# Homework Help: Some probability questions that are bugging me

1. Oct 13, 2005

### JasonJo

The first problem deals with criminal convictions:
It takes 9 out of 12 jury members to convict a defendent. 65% of all defendents are guilty. Jury members make their decisions independent of each other. Probability that a juror votes a guilty person, innocent is .2 whereas the probability that a juror votes an innocent person guilty is .1

Find the probability that the jury renders a correct decision.

- Now i see this problem as a problem with two cases:
(1) when the jury votes an innocent person, not guilty
(2) and when the jury votes a guilty person, guilty.

leading to two seperate probability, and i believe the two cases are mutually exclusive.

also, i let X be a random variable with binomial distribution where X is the number of jurors who vote an innocent person not guilty.
^ i believe that is case 1

and i let Y be a similar random variable as X, where X is the number of jurors who vote a guilty person guilty.

but my gut feeling makes me believe that this does not work.

any helpful hints from you guys?

and here is the other problem:
a certain typing agency employs 2 typists. one typists averages 3 errors per article and another averages 4.2 errors per article. the probability of using either typist is equal. what is the approximate probability that my article will have no errors?

i know it deals with expected values and the Poisson distribution, but i dont know how to setup the E(g(X))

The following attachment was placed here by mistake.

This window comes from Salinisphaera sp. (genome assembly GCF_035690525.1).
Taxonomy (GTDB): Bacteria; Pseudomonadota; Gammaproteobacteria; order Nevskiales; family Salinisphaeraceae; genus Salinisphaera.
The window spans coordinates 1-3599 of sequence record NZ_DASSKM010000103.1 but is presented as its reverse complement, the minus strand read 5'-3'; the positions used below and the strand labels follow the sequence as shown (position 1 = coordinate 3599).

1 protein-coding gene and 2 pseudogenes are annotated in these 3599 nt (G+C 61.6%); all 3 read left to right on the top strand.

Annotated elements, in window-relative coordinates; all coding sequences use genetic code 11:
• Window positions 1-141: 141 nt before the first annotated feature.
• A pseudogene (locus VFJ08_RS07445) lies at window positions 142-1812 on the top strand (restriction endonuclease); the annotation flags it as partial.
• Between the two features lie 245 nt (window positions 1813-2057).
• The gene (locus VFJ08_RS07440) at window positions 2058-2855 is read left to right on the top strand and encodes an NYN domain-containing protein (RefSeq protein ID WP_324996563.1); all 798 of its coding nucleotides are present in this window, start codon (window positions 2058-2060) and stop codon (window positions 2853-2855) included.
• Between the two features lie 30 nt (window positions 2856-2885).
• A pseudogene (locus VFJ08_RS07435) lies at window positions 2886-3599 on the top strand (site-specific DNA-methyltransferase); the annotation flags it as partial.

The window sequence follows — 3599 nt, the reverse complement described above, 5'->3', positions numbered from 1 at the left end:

ie, I let X be a random variable with Poisson distribution where X is the number of errors per article, and i find the values for each typist when X is 0.

do i just take their respective probabilities of them making zero errors, say A and B, and then setting up E(X) = .5A + .5B?????

thanks guys, ive just been really unsure about myself lately and i lost a lot of my confidence

2. Oct 14, 2005

### EnumaElish

Make a 2x2 table. Columns are true states of the world. Left column denotes innocent (Prob = 0.35); right col. denotes guilty (prob = 0.65). Rows are the jury's decision. Top row denotes "guilty verdict." Bottom row shows "not guilty verdict." For an individual juror, the prob. of the SE box is 0.2 (guilty found innocent or "false negative") and the prob. of the NW box is 0.1 (innocent found guilty or "false positive"). When the question specifies "a guilty person" or "an innocent person" you are being told which of the 2 columns the world is in, and the answer is a conditional probability. E.g. for an individual juror the prob of committing a false positive error is 0.1/0.35.

Can you work your way from here on?